CAFC is again (as usual) agreeing with PTAB that Depomed's patent should be invalidated, based on this new report:

The Federal Circuit on Tuesday affirmed the U.S. Patent and Trial Appeal Board’s decision in an America Invents Act inter partes review that Depomed's patent on extended-release drug technology is invalid as obvious, saying the board’s conclusion is backed by substantial evidence.


Novartis Case



There is another high-profile 'case' (petition rather) in the pipeline. Here are the details from the news:

Days after rejecting a challenge from Roxane Laboratories to a patent related to Novartis' blockbuster cancer drug Afinitor, the Patent Trial and Appeal Board agreed recently to review the patent based on a challenge from another generic drugmaker, Par Pharmaceutical.

In a Feb. 15 decision, the PTAB found that Par Pharmaceutical Inc. had shown the patent was likely invalid as obvious. Par, which was previously sued for infringement, filed a petition seeking inter partes review last summer.


TradeStation Case



Justice does not seem plausible and is not perceived as legitimate when the outcome is always the same (like FISA rubber-stamping), so there are also exceptions. Here, for a change, "PTAB Follows Fed. Circ. Lead, Upholds Trading Patent" and to quote:

A split Patent Trial and Appeal Board on Friday followed the lead of the Federal Circuit and upheld a Trading Technologies International Inc. electronic trading patent, finding it was not invalid under the U.S. Supreme Court’s Alice ruling.

In a 2-1 decision, the PTAB said TradeStation Group Inc. and IBG LLC had not shown why it should break from the appellate court’s Jan. 18 decision, when the court ruled that a judge correctly found this and another Trading Technologies patent covered technological improvements, not abstract ideas...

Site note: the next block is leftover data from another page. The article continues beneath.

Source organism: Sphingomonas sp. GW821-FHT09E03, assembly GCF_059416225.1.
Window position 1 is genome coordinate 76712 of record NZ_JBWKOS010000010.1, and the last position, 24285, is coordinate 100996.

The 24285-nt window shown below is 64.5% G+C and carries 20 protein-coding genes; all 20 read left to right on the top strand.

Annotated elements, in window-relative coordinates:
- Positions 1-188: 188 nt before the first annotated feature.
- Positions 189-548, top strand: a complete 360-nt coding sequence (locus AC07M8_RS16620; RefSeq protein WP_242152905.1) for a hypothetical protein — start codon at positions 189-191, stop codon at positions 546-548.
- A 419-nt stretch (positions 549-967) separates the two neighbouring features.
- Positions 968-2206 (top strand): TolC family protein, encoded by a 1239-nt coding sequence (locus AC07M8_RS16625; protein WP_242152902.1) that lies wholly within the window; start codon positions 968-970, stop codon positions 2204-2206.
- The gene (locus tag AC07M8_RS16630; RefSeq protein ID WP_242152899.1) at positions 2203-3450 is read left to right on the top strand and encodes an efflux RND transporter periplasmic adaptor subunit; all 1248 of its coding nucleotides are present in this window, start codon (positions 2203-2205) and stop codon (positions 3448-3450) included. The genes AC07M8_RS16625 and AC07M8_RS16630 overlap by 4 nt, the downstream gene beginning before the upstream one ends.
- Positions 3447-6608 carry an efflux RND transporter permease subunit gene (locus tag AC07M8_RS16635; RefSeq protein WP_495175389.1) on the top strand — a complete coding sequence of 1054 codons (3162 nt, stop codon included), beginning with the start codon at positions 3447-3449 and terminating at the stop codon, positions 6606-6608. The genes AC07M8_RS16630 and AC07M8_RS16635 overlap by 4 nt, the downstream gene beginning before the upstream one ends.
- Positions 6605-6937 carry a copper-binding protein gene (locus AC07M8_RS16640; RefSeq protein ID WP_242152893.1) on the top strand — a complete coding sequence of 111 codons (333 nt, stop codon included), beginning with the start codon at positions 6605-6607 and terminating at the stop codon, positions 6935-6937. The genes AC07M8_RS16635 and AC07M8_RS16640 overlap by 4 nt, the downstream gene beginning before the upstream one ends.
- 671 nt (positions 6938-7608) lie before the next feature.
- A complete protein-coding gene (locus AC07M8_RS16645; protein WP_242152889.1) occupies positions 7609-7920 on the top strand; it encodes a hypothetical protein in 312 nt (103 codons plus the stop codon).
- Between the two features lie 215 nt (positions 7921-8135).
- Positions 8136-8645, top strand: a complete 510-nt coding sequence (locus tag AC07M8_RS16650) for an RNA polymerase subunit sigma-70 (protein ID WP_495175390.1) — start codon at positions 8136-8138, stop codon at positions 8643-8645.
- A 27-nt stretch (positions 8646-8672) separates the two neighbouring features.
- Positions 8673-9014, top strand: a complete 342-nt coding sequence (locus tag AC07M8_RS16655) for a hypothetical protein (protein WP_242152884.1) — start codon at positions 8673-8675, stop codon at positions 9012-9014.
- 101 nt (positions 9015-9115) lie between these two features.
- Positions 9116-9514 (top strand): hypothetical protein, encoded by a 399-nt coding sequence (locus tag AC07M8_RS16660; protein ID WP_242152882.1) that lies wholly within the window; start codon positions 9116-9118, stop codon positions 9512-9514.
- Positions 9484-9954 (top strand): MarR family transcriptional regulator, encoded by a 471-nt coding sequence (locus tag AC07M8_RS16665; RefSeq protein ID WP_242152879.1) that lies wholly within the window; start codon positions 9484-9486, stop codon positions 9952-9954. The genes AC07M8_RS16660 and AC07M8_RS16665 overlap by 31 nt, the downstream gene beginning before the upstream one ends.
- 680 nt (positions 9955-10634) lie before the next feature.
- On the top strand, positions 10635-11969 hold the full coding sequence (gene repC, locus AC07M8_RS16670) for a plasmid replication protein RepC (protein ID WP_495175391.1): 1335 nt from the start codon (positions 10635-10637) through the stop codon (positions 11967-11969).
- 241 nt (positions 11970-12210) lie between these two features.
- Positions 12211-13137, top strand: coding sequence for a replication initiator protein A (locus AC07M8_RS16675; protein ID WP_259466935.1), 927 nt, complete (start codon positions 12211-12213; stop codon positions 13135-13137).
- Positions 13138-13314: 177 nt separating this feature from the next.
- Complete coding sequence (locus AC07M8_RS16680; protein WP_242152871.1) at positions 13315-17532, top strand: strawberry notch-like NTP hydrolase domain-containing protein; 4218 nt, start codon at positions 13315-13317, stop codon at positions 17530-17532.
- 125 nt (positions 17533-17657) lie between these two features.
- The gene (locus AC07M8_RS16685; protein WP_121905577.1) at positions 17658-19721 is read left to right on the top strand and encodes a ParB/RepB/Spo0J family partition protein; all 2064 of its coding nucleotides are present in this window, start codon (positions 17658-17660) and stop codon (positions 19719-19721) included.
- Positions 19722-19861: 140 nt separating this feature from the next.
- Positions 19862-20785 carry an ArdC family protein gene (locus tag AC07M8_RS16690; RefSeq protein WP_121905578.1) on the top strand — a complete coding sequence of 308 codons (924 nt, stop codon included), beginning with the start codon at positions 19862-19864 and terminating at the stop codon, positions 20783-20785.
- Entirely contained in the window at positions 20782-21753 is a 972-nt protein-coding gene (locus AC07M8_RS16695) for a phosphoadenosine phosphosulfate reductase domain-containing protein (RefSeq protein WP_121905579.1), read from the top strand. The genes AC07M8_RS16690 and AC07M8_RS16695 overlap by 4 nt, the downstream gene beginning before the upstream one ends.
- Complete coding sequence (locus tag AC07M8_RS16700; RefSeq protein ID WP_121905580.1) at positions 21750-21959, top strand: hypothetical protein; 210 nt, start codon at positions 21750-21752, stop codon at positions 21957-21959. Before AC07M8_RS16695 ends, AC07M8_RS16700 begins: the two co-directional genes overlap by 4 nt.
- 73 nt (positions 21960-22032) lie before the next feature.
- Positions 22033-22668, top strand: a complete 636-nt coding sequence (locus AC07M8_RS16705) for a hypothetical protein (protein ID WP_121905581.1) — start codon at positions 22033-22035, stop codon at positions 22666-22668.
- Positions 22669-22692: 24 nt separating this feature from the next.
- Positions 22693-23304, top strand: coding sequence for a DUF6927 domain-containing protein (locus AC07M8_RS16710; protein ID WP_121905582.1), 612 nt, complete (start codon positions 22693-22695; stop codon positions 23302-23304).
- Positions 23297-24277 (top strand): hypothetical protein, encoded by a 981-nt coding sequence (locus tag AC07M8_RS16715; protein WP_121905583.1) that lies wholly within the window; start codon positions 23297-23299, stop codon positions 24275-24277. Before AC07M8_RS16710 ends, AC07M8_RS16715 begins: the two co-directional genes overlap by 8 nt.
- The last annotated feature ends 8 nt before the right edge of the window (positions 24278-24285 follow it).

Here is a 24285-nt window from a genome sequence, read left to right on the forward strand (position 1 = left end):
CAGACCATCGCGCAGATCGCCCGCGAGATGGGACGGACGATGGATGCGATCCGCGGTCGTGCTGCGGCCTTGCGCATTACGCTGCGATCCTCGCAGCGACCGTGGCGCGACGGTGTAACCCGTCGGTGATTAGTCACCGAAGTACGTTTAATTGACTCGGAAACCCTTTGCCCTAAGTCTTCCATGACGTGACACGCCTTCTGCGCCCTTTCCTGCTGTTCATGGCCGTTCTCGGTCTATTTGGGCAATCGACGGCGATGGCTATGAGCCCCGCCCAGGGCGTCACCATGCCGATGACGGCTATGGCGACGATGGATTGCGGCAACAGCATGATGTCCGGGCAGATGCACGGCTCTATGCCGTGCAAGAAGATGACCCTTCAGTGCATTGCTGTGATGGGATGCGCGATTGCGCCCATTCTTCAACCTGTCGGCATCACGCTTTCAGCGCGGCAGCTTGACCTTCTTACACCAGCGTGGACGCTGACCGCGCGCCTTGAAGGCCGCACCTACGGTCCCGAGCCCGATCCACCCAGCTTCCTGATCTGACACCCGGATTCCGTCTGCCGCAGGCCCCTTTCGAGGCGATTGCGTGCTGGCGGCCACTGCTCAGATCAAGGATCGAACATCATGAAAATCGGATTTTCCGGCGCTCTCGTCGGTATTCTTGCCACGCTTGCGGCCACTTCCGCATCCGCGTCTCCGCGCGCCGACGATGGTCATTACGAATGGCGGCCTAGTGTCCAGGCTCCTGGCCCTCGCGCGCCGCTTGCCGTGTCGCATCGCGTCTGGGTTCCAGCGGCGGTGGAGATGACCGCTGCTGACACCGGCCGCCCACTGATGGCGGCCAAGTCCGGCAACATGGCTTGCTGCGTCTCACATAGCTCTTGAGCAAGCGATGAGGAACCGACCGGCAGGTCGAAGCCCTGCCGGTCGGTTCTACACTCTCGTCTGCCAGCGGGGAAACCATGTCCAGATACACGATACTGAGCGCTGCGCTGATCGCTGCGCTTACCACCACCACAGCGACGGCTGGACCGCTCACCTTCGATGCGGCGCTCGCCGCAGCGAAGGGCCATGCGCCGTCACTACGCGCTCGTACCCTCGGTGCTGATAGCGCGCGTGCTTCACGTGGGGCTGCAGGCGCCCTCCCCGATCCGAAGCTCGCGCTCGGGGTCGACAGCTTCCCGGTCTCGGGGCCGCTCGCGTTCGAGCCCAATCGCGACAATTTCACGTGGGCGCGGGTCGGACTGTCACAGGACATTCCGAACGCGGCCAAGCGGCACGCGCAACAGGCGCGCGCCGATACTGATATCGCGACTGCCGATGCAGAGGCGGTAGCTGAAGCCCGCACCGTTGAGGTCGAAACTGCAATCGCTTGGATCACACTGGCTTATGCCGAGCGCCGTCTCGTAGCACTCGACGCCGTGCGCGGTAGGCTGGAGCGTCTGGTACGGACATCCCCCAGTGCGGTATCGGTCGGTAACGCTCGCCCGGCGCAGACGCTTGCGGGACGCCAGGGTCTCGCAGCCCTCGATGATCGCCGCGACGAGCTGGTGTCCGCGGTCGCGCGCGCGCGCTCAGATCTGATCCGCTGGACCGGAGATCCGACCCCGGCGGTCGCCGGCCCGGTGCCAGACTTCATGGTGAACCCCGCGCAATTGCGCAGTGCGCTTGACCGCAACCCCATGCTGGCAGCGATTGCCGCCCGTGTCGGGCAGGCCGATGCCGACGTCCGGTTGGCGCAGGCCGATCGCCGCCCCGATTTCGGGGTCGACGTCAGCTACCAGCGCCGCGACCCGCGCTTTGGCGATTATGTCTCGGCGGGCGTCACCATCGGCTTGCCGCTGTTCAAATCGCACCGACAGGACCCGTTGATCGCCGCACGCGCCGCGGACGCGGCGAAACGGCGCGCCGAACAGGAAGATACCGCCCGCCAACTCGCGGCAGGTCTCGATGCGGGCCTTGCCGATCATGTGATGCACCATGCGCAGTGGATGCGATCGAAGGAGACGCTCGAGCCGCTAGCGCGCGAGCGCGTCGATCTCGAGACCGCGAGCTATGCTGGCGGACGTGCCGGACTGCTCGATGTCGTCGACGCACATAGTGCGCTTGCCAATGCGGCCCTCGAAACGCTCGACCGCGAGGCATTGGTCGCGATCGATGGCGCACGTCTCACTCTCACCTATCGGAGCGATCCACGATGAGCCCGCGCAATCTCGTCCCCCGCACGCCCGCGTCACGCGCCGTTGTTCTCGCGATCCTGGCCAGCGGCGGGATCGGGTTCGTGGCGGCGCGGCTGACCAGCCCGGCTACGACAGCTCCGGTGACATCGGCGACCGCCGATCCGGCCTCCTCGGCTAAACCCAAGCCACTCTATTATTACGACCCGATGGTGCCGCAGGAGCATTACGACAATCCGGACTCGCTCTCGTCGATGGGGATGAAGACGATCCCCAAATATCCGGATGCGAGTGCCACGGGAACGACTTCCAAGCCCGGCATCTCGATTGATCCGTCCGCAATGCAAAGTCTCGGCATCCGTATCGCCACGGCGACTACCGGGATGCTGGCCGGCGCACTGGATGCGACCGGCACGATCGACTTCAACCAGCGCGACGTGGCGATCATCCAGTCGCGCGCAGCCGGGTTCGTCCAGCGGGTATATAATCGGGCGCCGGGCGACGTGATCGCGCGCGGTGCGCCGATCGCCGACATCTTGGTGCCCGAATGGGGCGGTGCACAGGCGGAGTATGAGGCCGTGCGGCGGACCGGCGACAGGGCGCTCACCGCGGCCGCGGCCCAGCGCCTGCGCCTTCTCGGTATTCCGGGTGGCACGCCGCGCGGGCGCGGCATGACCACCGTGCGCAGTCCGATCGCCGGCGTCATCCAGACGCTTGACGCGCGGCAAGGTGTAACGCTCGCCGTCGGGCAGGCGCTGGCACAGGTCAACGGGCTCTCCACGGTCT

PTAB Scares the Patent Microcosm



It's no secret that patent maximalists, unlike actual companies that make things, hate PTAB. In general, PTAB can help save/defend practicing companies, to whom patents are still a two-edged sword. Here we have a law firm asking (seeking attention from potential clients), "Can Your Patent Be Invalidated Without a Trial?"

"As there is no foreseeable case at the SCOTUS which involves software patents, we are pretty certain that there will be no challenge to Alice any time soon."Well, yes, and many software patents are already as valuable as nothing at all. They are toothless. Trying to litigate with them would benefit nobody except lawyers at both sides. In that sense, such patents may be even worse than none at all. But to quote the above: "Patent owners should be keeping a close eye on a case that may come before the Federal Circuit Court of Appeals that could potentially block challenges to patent validity outside of the courtroom. Cascades Projection v. Epson and Sony 1 asks the court to decide whether the rights granted by a patent are public or private and, in turn, if those rights are capable of being revoked without access to a jury trial."

We wrote about it earlier in the month. These are edge cases or rare exceptions; thus, promoting these to prospective clients is rather disingenuous and misleading. Or as one might call it -- marketing!

SCOTUS Defends CAFC and by Extension PTAB



One interesting case that we spotted today in the news involves a company called Big Baboon (real company name!) and its unusual attempts to challenge patent scope etc. at the US Supreme Court (SCOTUS). Software patents are still dead/dying after Alice, so Big Baboon attempted another angle and failed. To quote:

The U.S. Supreme Court on Monday declined to hear a petition by a Silicon Valley software company asserting that the Federal Circuit has routinely imputed patent law claims into lawsuits that challenge the U.S. Patent and Trademark Office’s procedures in order to exert jurisdiction over the cases.

The high court declined to hear Big Baboon Inc.’s Oct. 10 petition for writ of certiorari, which argued that it was in the public's interest that the justices stop the appellate court from the "ongoing and palpable" harm it...


This is good news. As there is no foreseeable case at the SCOTUS which involves software patents, we are pretty certain that there will be no challenge to Alice any time soon. There is also no indication from the Trump administration that AIA (which brought PTAB) will be in any sense revoked/undone.